Khanh My spends most of her time watching television, and abhors outdoor activities.
The five-year-old weighs just 13 kilograms, pushes away food and sleeps very little.
She was brought to the Children's Hospital No.1 in Ho Chi Minh City for examination recently and was diagnosed with "attachment disorder."
Doctors say many children "withdrawing" from the world have been rushed to hospital by their panicking parents, but the truth is that the lack of parental care is the direct cause of this psychiatric condition.
Her mother, Le Thuy, said that My had to live away from her parents from when she was just one year old, as both her parents were working and could not afford a nanny.
She was sent off to Thuy's parents in the northern province of Nghe An when Thuy's brother had just had a baby boy. Given Vietnamese patriarchal traditions, attention was lavished on the boy at the expense of My.
Thuy brought My back a year later when she was 2, sending her to a nursery during the day. But then the husband went to work overseas and there were nights Thuy had to put her daughter to sleep with relatives nearby if she had shifts beginning at 5 a.m.
This lasted for several months until My demanded to sleep at home, and was alone for two hours until the relatives picked her up at 7 a.m. for school.
Thuy said she would have been happy if that meant her daughter was independent, but she has grown to be more demanding instead.
She began crying for two to three hours every night before sleeping for no specific reason, and Thuy resorted to beating her when both sweet and hard words failed to work.
The girl also insisted on watching TV anytime she got home, failing which she would cry and throw a tantrum, something that she did when the teacher refused any of her demands.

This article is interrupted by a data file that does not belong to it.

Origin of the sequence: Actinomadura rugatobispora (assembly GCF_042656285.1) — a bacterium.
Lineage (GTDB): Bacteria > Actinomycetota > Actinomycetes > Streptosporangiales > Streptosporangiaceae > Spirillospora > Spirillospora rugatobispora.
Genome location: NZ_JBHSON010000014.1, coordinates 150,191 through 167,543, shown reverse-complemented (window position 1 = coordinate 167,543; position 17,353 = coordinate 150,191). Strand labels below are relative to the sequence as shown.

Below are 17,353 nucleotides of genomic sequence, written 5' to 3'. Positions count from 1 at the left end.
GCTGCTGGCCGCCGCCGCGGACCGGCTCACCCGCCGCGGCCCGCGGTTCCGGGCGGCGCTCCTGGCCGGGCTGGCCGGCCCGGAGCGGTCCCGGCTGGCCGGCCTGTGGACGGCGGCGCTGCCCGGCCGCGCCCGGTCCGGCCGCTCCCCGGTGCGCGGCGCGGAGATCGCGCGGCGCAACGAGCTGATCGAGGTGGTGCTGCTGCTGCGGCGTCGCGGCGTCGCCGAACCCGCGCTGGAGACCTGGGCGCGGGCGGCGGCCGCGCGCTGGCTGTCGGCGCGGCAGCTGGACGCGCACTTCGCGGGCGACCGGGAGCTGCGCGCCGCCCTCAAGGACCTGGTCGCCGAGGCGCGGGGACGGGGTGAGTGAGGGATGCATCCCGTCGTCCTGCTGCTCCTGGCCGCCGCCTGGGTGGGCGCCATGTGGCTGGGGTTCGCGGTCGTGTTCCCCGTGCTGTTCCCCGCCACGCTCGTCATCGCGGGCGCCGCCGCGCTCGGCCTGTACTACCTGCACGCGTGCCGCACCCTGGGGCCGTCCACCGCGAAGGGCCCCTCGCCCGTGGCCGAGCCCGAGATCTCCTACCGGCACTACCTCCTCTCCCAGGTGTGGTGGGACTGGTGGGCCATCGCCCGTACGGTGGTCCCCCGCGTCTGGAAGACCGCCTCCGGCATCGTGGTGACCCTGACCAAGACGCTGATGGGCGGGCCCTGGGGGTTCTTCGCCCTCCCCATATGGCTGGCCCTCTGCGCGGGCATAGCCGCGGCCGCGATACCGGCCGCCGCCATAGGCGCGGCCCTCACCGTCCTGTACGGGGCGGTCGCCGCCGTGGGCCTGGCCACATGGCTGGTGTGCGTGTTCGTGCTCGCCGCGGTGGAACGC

She soon fell behind her friends at school, still unable to distinguish between colors or tell the right from the left hand.
The city pediatric hospital recently examined 6-year-old Nguyen Gia Huy with the same condition.
Huy came from a rich family and his busy parents could afford caregivers, but they kept hiring one after another because the latter failed to meet the family's high standards. The boy was left to adapt to a different caregiver every couple of months until he shut himself out, staying away from people, food and sleep.
His parents took him to hospital after he started to have problems studying and his teachers suggested that he be transferred to a special facility.
Pham Ngoc Thanh, a psychiatrist at the hospital, said attachment disorder can be seen mostly in children whose parents are usually absent, leaving them in the hands of a caregiver.
"Parents should spend as much time as possible with their children.
"And it gets worse if a child has to adapt constantly to different caregivers."
Thanh said a child's mental and emotional development very much depends on the connection with its mother during the pregnancy and the first year, thus the condition can even happen at embryo stage if the mother carries negative emotions like stress or depression and does not pay attention to the baby or make contact with it.
Children of divorced couples, those who are sent to nurseries too early without adequate preparation or put in front of the television early and often, are also prone to the condition.
The doctor said the disorder starts when the children's demand for their parents, through cries for example, are not met, leaving the children to feel frustrated and shrink into their own world.
Such patients usually grow up to be moody people with unstable behavior and social relationships, suffer from poor focus, stunted growth, sleep disorders and obesity.
Thanh said emotional problems can transfer to physical pains like stomachache, headache, fatigue, difficulty in breathing, skin conditions, seizures, constipation and even fainting, like many children that are brought to his hospital.
"We cannot at times trace out the normal causes of their conditions, but they usually have the problems of lack of parental attention, difficulties in studying, forming and maintaining relationships with friends, teachers and others, and also suffer from puberty anxiety."
Thanh said the condition is usually treated by advising parents on how to improve the relationship with their children, encouraging the children's emotions through games, and designing a special education program for them.
"But the most important thing is that parents should prevent the condition by paying more attention to them, try to understand their personality and demands.
"A child should not be born healthy only to carry a disease brought about by their own parents."
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